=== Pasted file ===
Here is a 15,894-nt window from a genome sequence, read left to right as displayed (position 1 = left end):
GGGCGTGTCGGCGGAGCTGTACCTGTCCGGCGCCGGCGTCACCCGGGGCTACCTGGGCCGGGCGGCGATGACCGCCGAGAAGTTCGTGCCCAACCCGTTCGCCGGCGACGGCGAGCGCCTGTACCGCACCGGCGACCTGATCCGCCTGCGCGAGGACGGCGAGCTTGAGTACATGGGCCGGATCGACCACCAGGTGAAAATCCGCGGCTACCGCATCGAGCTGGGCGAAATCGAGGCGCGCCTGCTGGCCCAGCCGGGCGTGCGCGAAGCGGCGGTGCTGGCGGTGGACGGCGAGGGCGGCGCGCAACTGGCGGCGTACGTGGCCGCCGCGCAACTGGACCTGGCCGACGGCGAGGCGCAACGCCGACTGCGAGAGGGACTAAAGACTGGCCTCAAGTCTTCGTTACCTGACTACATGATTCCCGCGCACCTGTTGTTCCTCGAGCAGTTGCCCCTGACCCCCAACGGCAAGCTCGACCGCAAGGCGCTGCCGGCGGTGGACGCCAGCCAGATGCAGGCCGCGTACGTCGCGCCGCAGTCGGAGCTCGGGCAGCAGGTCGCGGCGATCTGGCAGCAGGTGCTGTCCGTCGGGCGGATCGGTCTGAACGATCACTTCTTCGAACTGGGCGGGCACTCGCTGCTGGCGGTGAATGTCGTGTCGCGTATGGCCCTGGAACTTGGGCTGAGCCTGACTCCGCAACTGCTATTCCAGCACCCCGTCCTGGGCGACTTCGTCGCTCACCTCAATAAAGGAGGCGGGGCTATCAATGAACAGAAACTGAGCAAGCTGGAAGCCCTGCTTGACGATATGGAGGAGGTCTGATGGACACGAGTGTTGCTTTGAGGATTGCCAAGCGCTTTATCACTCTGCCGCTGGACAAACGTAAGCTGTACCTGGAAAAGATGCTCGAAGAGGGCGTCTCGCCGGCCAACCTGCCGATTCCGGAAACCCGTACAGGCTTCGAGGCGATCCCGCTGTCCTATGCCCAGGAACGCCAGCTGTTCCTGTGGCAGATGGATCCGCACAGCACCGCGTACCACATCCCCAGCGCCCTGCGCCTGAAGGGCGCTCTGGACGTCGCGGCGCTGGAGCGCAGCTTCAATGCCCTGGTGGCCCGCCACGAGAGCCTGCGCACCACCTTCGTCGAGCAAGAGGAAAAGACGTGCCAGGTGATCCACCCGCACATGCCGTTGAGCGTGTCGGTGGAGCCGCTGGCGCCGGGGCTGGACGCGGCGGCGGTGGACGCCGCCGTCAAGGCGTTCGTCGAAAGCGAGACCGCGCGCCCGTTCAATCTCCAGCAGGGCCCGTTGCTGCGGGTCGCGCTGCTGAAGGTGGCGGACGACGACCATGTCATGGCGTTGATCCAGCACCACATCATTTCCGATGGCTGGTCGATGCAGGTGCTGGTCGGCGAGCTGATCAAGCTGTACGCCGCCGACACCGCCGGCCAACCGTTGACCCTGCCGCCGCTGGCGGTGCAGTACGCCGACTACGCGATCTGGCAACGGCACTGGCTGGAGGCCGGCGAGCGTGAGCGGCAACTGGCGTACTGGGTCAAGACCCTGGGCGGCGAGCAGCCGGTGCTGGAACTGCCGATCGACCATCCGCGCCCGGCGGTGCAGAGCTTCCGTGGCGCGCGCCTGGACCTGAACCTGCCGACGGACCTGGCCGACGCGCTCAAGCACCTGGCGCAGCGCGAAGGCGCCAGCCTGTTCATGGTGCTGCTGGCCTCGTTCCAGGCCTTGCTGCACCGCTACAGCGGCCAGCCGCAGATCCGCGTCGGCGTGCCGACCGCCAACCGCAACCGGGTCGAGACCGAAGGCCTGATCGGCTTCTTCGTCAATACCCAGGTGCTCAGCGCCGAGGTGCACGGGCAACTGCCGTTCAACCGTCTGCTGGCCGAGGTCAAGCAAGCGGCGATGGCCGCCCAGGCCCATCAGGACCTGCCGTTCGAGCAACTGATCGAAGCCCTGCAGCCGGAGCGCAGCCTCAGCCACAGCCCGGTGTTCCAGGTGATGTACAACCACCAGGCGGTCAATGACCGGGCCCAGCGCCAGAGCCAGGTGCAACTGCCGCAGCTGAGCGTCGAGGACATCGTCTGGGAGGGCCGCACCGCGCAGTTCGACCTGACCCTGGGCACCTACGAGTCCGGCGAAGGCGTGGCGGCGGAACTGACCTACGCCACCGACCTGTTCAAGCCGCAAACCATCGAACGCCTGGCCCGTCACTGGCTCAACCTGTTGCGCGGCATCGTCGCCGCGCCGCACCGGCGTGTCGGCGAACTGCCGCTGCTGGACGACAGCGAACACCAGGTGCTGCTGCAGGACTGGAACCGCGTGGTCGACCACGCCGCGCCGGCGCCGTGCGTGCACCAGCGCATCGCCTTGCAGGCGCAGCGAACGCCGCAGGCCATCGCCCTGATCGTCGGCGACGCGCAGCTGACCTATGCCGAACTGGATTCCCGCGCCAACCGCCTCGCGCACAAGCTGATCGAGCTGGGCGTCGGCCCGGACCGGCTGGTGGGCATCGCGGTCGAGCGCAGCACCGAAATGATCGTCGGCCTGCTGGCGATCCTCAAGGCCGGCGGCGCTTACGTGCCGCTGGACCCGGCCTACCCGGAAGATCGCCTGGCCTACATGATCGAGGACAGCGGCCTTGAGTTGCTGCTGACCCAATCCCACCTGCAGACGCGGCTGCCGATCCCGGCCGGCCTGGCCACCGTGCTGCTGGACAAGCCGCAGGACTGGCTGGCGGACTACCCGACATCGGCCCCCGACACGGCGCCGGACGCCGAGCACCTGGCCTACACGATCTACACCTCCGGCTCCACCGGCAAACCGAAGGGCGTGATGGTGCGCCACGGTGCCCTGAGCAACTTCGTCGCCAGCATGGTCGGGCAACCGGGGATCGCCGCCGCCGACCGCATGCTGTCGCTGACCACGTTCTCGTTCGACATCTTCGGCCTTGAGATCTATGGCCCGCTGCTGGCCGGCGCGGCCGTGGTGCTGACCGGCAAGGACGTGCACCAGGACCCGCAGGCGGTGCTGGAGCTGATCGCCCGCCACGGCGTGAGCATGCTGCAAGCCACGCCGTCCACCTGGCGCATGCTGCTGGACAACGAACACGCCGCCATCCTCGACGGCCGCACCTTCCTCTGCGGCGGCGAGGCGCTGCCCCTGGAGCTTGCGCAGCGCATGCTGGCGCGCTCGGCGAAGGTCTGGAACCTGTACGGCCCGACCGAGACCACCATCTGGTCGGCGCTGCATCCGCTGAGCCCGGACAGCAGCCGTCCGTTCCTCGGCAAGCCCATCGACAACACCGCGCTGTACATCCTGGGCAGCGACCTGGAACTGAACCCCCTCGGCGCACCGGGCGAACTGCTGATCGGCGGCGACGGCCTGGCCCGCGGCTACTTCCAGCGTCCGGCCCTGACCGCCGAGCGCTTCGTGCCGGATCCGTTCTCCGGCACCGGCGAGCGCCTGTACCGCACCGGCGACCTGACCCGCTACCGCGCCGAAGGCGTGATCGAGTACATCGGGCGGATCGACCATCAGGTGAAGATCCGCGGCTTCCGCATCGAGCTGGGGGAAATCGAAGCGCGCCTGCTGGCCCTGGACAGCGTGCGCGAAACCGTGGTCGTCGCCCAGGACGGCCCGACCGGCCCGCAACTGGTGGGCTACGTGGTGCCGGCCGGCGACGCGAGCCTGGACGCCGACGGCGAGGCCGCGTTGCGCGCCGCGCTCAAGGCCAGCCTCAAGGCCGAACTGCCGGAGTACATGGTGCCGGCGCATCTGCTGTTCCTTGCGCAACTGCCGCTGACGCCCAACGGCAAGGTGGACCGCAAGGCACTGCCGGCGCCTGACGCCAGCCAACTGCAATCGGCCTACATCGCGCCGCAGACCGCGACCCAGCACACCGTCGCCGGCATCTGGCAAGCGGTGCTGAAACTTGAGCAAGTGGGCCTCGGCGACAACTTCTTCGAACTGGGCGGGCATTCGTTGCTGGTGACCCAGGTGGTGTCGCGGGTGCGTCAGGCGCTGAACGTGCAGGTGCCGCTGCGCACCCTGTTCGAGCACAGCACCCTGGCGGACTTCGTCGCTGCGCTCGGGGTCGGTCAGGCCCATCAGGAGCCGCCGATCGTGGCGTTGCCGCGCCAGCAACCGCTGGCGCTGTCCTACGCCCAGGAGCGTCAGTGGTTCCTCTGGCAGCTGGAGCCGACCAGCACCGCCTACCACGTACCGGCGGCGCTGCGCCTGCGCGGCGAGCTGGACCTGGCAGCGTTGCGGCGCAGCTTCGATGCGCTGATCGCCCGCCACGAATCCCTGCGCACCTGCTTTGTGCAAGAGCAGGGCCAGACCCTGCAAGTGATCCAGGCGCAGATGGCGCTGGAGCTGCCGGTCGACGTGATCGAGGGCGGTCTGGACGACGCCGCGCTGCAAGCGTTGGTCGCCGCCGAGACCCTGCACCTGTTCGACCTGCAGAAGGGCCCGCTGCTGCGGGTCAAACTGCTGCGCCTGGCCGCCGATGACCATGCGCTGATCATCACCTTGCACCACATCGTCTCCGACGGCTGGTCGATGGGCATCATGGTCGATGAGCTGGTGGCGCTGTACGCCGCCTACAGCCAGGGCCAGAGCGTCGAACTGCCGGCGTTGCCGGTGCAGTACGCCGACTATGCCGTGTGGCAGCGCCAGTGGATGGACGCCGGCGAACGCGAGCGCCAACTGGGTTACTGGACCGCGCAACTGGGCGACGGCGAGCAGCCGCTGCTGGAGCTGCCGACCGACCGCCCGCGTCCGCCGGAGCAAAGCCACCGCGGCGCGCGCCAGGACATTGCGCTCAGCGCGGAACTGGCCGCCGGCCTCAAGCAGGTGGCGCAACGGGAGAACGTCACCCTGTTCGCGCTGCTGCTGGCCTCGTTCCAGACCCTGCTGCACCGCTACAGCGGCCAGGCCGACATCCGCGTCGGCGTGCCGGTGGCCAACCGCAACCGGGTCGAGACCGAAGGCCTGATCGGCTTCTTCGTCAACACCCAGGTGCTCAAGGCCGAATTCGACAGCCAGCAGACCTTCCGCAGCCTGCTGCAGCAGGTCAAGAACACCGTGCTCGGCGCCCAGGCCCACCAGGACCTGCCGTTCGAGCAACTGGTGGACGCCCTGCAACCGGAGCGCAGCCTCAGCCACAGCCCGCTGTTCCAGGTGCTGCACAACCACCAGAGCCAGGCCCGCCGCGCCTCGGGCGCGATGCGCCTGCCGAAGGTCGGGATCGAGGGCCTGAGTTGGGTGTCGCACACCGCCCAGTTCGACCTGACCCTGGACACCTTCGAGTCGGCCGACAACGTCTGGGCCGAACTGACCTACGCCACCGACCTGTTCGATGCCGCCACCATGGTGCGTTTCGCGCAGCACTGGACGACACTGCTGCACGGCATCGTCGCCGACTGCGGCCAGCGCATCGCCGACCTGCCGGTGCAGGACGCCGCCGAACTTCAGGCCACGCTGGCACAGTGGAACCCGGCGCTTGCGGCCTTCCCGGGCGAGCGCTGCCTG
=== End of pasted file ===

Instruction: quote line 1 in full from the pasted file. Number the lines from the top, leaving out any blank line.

Here is a 15,894-nt window from a genome sequence, read left to right as displayed (position 1 = left end):